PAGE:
One simple line in the recent Energy Policy Act sets the stage for broader geographical ownership by current utilities and easier ownership from outside industries.
Readers know very well that one line calls for the repeal of the depression-era Public Utility Holding Company Act, more commonly referred to as PUHCA. With PUHCA repeal, a major feature of the recent act, many pundits have stated that a wave of mergers and acquisition activity is now imminent.
The last 12 months have seen four major utility deals announced (see Table 1). All four have had similar pricing ratios, with multiples of 8x-11x recurring earnings before interest, taxes, depreciation, and amortization and 1.5x-2.1x book values. If we truly see a group of energy acquirers step off the sidelines and a wave of new markets entrants, logic would seem to indicate that pricing ratios will rise in the face of more competitive bidding situations.
Critics of PUHCA repeal have warned that energy companies will squander capital and put reliability at risk in the quest for higher growth. Other critics warn that financial players will leverage up holding companies and put their financial health at risk. Critics also point to Enron and capital squandered in the gas-fired merchant power buildout of recent years.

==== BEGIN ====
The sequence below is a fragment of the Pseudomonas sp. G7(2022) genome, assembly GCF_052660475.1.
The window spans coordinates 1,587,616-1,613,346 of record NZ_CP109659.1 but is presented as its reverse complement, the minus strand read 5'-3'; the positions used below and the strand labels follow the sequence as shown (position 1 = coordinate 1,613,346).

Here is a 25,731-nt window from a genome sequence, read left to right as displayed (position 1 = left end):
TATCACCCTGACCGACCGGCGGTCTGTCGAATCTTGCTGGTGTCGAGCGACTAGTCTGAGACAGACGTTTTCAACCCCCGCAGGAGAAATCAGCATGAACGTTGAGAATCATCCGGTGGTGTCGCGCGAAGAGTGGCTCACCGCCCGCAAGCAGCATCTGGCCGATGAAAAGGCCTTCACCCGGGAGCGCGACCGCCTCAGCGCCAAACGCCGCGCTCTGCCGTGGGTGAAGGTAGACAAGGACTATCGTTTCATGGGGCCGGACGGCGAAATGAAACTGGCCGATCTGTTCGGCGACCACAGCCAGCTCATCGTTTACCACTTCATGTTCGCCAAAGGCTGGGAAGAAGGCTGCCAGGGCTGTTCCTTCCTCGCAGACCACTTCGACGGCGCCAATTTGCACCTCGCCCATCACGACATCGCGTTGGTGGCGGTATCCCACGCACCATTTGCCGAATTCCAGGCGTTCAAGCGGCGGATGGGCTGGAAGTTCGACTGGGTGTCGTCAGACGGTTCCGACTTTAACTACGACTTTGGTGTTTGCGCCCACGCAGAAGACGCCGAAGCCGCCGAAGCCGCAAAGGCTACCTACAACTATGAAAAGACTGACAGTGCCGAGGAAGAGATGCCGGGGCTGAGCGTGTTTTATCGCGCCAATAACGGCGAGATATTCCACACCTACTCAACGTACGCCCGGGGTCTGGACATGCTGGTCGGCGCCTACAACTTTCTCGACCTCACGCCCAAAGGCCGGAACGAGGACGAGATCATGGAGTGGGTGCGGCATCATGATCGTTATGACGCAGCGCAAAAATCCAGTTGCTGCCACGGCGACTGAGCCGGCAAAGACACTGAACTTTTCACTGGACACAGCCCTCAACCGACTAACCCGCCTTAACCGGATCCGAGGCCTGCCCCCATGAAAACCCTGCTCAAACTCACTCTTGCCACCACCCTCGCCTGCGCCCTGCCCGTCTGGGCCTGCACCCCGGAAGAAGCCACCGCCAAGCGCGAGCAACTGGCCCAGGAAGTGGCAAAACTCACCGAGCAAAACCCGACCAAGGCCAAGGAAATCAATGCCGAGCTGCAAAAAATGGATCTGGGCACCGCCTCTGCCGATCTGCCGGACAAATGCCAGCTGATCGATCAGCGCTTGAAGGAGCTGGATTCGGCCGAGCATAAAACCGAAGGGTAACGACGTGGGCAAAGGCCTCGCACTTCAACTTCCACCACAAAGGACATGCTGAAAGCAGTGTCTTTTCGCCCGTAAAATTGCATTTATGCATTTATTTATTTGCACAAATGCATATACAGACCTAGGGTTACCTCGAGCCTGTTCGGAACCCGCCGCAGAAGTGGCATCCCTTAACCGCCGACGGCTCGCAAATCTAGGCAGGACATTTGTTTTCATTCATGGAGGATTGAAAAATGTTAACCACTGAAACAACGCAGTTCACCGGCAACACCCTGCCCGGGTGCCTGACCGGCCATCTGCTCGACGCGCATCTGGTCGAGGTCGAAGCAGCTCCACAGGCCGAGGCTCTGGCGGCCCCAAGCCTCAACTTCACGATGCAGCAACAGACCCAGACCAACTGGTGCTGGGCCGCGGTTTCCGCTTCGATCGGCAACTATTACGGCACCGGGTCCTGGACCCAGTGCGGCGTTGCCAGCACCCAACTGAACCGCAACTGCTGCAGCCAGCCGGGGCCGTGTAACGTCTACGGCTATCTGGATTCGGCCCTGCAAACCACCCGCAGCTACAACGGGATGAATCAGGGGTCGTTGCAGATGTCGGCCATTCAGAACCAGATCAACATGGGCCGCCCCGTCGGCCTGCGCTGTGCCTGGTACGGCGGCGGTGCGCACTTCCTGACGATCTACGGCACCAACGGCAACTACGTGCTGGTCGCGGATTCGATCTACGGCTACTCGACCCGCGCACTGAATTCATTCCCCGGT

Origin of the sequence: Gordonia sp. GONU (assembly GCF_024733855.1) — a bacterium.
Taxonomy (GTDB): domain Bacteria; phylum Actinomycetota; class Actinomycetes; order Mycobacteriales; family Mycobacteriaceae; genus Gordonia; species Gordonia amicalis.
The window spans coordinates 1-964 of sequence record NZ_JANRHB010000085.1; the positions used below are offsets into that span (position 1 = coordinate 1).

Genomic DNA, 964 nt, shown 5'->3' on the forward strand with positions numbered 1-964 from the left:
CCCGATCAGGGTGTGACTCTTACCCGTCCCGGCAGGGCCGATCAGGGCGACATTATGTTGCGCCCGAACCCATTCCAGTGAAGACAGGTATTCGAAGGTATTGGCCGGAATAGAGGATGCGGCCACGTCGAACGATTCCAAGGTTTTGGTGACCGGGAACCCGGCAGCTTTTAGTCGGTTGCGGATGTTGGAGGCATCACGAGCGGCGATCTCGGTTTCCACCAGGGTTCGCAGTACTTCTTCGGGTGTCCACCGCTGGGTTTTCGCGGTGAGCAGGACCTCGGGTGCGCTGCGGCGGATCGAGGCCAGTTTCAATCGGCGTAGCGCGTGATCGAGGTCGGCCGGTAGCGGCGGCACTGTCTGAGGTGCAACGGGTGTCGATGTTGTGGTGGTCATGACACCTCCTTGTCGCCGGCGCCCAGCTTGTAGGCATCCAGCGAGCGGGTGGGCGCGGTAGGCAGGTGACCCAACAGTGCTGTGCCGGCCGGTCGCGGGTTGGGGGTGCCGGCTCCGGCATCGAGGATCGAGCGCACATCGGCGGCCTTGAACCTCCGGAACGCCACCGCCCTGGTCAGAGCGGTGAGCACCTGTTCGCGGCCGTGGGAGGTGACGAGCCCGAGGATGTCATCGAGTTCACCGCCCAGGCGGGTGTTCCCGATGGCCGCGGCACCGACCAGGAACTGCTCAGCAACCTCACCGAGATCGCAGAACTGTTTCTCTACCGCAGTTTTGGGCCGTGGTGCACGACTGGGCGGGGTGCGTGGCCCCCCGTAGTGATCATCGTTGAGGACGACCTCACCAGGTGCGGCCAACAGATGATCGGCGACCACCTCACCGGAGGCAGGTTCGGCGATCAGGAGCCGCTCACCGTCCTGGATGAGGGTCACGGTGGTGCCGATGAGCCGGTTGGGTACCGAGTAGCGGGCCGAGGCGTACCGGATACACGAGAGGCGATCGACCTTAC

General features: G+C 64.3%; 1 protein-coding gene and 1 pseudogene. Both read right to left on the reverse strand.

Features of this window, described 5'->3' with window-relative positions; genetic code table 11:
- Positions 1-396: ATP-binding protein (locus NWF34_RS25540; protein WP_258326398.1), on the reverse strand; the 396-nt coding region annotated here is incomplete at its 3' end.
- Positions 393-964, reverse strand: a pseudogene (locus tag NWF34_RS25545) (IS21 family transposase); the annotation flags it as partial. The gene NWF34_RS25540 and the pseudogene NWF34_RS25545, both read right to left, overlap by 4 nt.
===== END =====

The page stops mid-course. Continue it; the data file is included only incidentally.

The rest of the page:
Some of these arguments hold water, but most are unfounded. Utility mergers are still a local game, and the removal of PUHCA barriers does not diminish that fact. Successful acquirers still have to deal with possibly thorny state regulators.
State regulators recently scuttled two deals. In March of this year, the Oregon Public Utility Commission rejected Texas Pacific Group's bid for Portland General Electric Co. Regulators in Arizona nixed Saguaro Utility Group LP's bid to acquire UniSource Energy Corp. Both Saguaro and Texas Pacific—private equity funds with very deep pockets—were attracted to steady cash flow streams and could afford to invest in troubled or under-performing companies. Local regulators saw carpet baggers who would suck the utilities dry and then sell them off at a later date, never concerning themselves with customers.